Nature path nearly ready in Lafourche
By JACOB BATTE
The Daily Comet
LOCKPORT, La. (AP) — A nature path aimed at highlighting the features of the Louisiana cypress swamp could open before Christmas.
The 400-foot walkway off La. 308 in north Lockport curves around old, large trees in the cypress swamp where hikers will even get to see an old truck that's underwater and surrounded by vegetation.
Lafourche Parish project manager Terry Arabie said the truck is one of his favorite focal points along the trail.
"The truck has been there for a while. How it got there, I don't know. Somebody may have come down go here in the 1800s and forgot about it, or it may have been dumped in the swamp," Arabie said, laughing.
The parish is building an access road and parking lot before it opens the nature walk to the public. Because they're being set in a low-lying area, the road and lot have to be elevated before the recycled blacktop can be laid down. The parish is laying stretches of wet soil for the road and the lot, which measures 75 feet by 100 feet.
While the nature walk will be a pleasant attraction, Arabie said the area is not safe for drivers yet. The wet soil laid down can cause vehicles to get stuck, and the walk has a gap between the beginning of the path and the access road.
Arabie said the parish has placed a gate up at night to keep drivers off the access road. Once construction is complete the gate will be moved farther up the road so the walkway will be open to the public.
The $122,879 parking lot was funded mostly by the Recreational Trails Program of the Louisiana Office of State Parks. The lot will accommodate about 20 cars.
Public works director Don Edwards said the parish is handling all the parking lot construction, which should take up to four weeks to complete once the soil is dry.
The lot could be completed sooner, but handling the work in-house is more cost-effective, Edwards said. Also delaying the work is the weather.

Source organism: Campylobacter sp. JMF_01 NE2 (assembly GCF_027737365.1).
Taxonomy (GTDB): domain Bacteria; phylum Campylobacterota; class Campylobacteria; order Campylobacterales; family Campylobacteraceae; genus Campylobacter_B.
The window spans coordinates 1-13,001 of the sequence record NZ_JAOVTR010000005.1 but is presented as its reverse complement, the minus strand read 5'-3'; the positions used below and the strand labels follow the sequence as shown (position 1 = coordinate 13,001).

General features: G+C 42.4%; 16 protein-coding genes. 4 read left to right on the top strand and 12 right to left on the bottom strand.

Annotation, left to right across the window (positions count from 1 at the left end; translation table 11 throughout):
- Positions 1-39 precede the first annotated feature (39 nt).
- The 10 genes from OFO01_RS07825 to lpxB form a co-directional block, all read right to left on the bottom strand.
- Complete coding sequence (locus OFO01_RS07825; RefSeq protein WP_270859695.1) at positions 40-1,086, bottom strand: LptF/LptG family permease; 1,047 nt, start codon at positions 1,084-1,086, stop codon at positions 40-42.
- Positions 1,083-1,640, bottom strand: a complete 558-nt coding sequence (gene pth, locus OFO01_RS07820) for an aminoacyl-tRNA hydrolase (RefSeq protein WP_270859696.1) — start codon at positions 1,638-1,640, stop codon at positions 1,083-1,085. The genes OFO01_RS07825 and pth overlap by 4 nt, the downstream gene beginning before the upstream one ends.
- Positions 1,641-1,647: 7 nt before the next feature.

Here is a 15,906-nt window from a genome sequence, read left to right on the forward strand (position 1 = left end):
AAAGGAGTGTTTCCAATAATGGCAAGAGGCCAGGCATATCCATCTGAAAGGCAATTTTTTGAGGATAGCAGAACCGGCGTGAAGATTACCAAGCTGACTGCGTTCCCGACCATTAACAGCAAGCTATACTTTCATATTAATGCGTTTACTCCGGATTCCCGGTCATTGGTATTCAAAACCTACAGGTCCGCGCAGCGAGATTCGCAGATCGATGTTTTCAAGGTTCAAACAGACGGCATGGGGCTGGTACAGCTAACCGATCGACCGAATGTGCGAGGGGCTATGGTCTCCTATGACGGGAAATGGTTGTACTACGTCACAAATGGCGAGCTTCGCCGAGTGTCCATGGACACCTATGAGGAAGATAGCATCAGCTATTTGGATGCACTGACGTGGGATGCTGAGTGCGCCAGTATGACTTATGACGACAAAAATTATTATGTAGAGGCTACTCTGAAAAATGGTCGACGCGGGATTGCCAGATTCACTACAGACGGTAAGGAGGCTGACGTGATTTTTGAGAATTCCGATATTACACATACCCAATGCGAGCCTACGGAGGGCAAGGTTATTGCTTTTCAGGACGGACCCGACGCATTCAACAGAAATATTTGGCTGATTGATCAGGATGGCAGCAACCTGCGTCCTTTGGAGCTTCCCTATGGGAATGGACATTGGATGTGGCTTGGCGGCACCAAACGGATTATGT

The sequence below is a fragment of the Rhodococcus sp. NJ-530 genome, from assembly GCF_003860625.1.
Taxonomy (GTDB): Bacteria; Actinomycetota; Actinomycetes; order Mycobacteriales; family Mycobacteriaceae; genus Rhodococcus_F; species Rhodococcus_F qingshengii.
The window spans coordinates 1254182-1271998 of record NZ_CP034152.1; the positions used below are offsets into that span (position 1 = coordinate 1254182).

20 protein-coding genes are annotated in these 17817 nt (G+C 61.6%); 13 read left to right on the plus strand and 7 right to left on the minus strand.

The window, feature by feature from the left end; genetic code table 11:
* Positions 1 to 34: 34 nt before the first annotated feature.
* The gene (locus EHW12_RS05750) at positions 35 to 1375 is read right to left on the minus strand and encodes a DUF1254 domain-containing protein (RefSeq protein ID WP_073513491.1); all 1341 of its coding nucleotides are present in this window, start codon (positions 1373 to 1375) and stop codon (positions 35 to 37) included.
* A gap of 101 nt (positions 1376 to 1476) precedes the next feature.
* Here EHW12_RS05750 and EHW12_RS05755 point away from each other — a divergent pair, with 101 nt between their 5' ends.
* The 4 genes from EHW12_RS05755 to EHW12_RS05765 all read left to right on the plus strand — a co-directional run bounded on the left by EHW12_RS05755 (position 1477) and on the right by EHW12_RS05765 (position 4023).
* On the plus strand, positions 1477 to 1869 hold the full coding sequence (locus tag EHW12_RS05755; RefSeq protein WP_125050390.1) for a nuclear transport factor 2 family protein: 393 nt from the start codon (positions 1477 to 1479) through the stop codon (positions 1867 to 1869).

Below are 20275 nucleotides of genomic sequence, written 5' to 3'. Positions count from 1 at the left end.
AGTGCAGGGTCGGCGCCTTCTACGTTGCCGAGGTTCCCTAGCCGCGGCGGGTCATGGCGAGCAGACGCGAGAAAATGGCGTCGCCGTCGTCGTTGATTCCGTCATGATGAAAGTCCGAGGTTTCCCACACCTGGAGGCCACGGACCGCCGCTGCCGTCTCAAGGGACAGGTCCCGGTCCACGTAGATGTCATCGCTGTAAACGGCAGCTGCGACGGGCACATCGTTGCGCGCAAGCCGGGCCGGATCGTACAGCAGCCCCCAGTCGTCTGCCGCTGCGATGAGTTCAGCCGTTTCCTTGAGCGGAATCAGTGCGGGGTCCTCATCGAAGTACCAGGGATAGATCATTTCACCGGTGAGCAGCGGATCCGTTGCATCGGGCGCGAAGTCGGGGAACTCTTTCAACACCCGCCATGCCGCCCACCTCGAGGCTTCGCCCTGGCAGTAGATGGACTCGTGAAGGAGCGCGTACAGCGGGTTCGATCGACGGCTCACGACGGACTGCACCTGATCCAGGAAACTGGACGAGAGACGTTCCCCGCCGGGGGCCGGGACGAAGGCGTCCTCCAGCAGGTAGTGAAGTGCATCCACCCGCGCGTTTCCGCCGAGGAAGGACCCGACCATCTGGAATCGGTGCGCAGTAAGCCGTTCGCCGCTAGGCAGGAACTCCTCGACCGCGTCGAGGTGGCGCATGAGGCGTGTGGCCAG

"With the weather we've been having, we've been catching hell trying to haul the dirt in there," Arabie said.
Construction on the nature walk began in April and ended in early August.
Construction wasn't easy, Arabie said. Constant rains and environmental concerns delayed the project a little bit at a time.
"We had to cut some minor trees, but we didn't want to touch any of the bigger trees," Arabie said.
Workers had to tread lightly, wearing waist-high boots and working in the water.
Arabie said the parish has already secured the right of way to extend the walk once it obtained more money.
"We want to keep going through the cypress swamp and into the open area. If we can get some money, we'll try to do another 400 feet. We want to bring it through the whole open area," Arabie said.
Councilman Phillip Gouaux said once the walk has been completed, it will offer a unique attraction for tourists.
"Outsiders that want to experience the actual swamp atmosphere can see the nature of the swamp, and they'll be able to walk out over areas that you would normally need some waders," Gouaux said.
Gouaux said there aren't many opportunities for tourists to experience a cypress swamp around here. Because of the walk's unique perspective, the tourism commission should be able to use it as an attraction. That's a money maker for the parish.
"It's going to bring them off the beaten path. They're going to come out and need fuel, they'll need to eat, and we have several restaurants in the area," Gouaux said. "It will be a positive for Lafourche ."